“For some of them, this is their first time seeing a disaster like this and doing first response,” said Bunter. “These type of missions, humanitarian and disaster recovery, are what we really shine at – being able to go out and help people whether it is here in the U.S. or overseas.”
Sailors from the Naval Mobile Construction Battalion 133, from Gulfport Miss., work clearing trees away from buildings.
(U.S. Air Force photo by Senior Airman Sean Carnes)
Klein echoes his sentiment.
“We have stood up to do hurricane response three times in the past two years and this is the first time we have actually been called out to help,” he said. “The soldiers are getting to experience what the Army does, what the military does and what the Department of Defense does.”
At the end of the day, the Army and Navy have the same end goal – to return normalcy to the base and surrounding community.
“Contractors have thanked us for helping because the base is a huge source of revenue for the local community,” said Bunter. “Hopefully this base recovers and hopefully what we do is a big help to everything.”
Getting the mission up and running is also a priority.
“We have to get it right so they are able to go out continue what their mission is,” said Klein. “They run a very important mission out of this base, so it is important for the nation and DoD to get it up and running as quick as possible.”
The VA Greater Los Angeles Healthcare System is seeking a contractor to offer on-site contracted residential services for approximately one hundred homeless veterans per day. The Contractor shall rapidly stabilize veterans of the program through treatment, addressing mental health, physical health, substance abuse and other psychosocial problems.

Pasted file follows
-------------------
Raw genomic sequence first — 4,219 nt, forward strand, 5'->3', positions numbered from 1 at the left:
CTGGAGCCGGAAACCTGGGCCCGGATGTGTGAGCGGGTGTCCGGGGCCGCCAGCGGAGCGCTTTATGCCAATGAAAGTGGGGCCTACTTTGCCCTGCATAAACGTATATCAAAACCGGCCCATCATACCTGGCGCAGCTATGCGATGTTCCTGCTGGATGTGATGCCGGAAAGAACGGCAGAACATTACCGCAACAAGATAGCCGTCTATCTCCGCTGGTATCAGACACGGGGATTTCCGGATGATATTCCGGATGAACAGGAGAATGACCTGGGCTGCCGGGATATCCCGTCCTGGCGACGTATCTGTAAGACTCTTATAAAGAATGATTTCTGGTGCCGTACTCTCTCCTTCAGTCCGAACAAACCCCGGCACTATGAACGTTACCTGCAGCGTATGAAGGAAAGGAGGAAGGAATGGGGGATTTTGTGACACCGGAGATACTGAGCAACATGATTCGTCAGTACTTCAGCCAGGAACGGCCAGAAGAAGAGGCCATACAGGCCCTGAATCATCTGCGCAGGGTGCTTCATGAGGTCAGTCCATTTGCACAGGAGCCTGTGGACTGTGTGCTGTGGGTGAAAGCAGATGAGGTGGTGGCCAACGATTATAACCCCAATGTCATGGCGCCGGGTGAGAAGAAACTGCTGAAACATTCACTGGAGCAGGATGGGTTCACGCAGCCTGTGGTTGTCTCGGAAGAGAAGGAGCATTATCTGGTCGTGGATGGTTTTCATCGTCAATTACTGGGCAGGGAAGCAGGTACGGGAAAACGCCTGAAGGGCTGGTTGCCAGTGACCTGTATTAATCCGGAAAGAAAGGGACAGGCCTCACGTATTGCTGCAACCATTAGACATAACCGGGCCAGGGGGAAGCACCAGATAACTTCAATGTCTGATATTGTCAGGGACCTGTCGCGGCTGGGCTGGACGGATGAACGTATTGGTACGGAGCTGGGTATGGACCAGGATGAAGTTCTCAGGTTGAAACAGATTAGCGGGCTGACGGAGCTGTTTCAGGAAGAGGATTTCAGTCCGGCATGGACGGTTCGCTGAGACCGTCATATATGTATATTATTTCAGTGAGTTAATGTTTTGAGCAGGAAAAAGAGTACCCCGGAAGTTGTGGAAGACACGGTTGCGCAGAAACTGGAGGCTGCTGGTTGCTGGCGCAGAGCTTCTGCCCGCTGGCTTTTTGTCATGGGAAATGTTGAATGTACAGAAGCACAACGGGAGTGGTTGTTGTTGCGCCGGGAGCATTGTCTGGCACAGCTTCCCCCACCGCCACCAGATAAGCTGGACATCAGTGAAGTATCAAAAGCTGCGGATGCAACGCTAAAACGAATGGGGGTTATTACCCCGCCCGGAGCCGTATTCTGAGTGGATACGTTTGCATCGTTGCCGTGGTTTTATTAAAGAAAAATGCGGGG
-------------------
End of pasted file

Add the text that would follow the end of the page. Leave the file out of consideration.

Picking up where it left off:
Vets Advocacy, a non-profit organization dedicated to revitalizing the U.S. Department of Veterans Affairs West Los Angeles Campus, is helping to amplify the search for a contractor to help provide services.
According to the Los Angeles Times, there are 3,878 veterans who lack a “fixed, regular, or adequate place to sleep” on any given night in Los Angeles County. While the number of homeless people in L.A. has been on the rise in the past year, the good news is that the number of homeless veterans “stayed essentially flat” (and even declined in the year before.
The reason for this trend is credited largely to financial assistance from the government.
“In the past, homelessness was largely viewed as an economic problem,” Dr. Jack Tsai, an Associate Professor and Clinical Psychologist at Yale University, told The Defense Post. “But due to deinstitutionalization of those with severe mental illness and the increasing visibility of homelessness in large cities, homelessness really has become a public health problem and one closely related to mental illness.”
The Defense Post goes on to say, “Veterans are more likely than civilians to experience homelessness due to combat-related injury or illness, such as Post Traumatic Stress Disorder, Traumatic Brain Injury, or sexual trauma while in service, according to the National Coalition to End Homelessness. These traumas, if untreated, can result in substance abuse which affects a person’s ability to earn a stable income and increases the risk of homelessness.”
This contract will provide services to 100 veterans who may be of the following eligible homeless veteran populations: males, over the age of 55, or high priority veterans with acutely elevated suicide risk factors.
Offers are due Dec. 23, 2019. The contract will be for a base and three one-year option periods beginning on or about March 1, 2020. Anyone interested can view the complete solicitation here.